A Book of Gems Choice selections from the writings of Benjamin Franklin

By Benjamin Franklin

Page 163

degraded it.

The Romish apostasy now has some forty _holy days_ in a year, and
as many human laws about observing them, while those involved in
it gormandize, drink, revel and gamble on the _Lord’s day_, and
thus encroach upon the laws of a civilized and enlightened people.
Protestants are patronizing them in this, and recognizing their
_holy days_, and at the same time making nothing of celebrating the
sufferings of our Lord, on the first day of every week, as all history
assures us was the practice of the first church! Instead of recognizing
the glorious resurrection of our Lord, in the assembling on the first
day of the week, they talk of the _Sabbath_, and instead of “the
communion of the blood and body of the Lord”—the commemoration of
his great sufferings for us, they listen to a pitiful ditty called “a
sermon,” and then put on long faces and keep Christmas, Good Friday,
Easter, etc., not named in the law of God at all, but derived from
paganism. If we had no other objection to sectarianism but this,
we would stand clear. People who see nothing in “the first day of
the week”—“the Lord’s day”—but _Sabbath_, or _rest_, and see not
the importance of celebrating the Lord’s death, commemorating his
sufferings, in obedience to some of his last instructions, such as the
injunction, “Do this till I come”—“Do this in memory of me”—need to
be enlightened before they can be regarded as worshipers in any true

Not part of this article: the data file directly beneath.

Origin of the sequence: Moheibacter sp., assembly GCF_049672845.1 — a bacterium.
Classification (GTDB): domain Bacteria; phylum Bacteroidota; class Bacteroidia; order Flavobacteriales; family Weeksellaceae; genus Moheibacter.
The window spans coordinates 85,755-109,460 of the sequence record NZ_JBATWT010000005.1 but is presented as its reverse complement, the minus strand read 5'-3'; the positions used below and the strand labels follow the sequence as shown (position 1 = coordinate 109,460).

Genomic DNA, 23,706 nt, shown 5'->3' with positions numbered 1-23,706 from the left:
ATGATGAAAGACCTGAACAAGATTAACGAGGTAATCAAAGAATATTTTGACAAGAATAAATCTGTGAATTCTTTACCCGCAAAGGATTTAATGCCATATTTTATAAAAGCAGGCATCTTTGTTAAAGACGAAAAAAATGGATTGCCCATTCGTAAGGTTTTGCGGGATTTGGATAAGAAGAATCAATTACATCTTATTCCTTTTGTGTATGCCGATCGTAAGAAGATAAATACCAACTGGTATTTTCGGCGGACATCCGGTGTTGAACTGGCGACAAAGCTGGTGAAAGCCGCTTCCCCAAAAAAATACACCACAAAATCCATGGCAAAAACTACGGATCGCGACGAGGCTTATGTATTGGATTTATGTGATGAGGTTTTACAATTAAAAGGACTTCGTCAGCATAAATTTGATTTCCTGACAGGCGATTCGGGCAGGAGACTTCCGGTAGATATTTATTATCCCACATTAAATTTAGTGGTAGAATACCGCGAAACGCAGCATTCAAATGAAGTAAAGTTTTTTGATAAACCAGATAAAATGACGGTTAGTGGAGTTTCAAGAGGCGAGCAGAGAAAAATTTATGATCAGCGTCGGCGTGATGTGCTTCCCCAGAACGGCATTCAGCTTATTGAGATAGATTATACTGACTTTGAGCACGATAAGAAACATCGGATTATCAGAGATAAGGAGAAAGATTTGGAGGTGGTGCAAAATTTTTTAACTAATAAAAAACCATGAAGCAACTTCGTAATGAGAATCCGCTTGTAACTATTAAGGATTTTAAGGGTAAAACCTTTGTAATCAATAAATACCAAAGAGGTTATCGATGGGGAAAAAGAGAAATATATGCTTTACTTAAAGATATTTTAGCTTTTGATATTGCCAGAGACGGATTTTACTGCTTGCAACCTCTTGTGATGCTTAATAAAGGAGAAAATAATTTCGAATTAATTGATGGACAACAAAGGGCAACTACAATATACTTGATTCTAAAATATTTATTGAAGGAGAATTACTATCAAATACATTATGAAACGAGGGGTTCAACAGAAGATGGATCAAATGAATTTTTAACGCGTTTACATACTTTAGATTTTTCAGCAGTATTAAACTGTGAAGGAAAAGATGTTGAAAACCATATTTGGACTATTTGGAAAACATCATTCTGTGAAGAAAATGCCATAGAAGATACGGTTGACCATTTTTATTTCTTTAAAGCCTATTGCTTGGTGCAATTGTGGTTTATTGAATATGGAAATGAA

sense, under Christ. This is the very life, the heart, the soul, and if
it be left out, all is a sham, an empty pretence—nothing. The question
is not about Christmas, Good Friday, nor Easter, of Romish and pagan
authority, but of “the Lord’s day,” and “the communion of the blood and
body of the Lord,” having the supreme and absolute authority of the
Great King.


We think it is quite proper for men who belong to no church to make it
known, and then if people want to uphold such anarchy, disorderly men,
as preachers of the gospel, they can do so with a clear understanding.
If preachers can live out of any church and do the will of God, other
people can do the same. This is not all nor the worst of it. These men
claim not only that they can live out of any church and do the will
of God, but they claim that they can do more good out of any church
than in one. This only needs to be run out to its legitimate result

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Text Comparison with Memoirs of Benjamin Franklin; Written by Himself. [Vol. 2 of 2] With his Most Interesting Essays, Letters, and Miscellaneous Writings; Familiar, Moral, Political, Economical, and Philosophical, Selected with Care from All His Published Productions, and Comprising Whatever Is Most Entertaining and Valuable to the General Reader

Page 2
42 On Luxury, Idleness, and Industry 45 On Truth and Falsehood 50 Necessary Hints to those that would be Rich 53 The Way to make Money plenty in every Man's Pocket 54 The Handsome and Deformed Leg 55 On Human Vanity 58 On Smuggling, and its various Species 62 Remarks concerning the Savages of North America 66 On Freedom of Speech and the Press 71 On the Price of Corn and the Management of the Poor 82 Singular Custom among the Americans, entitled Whitewashing .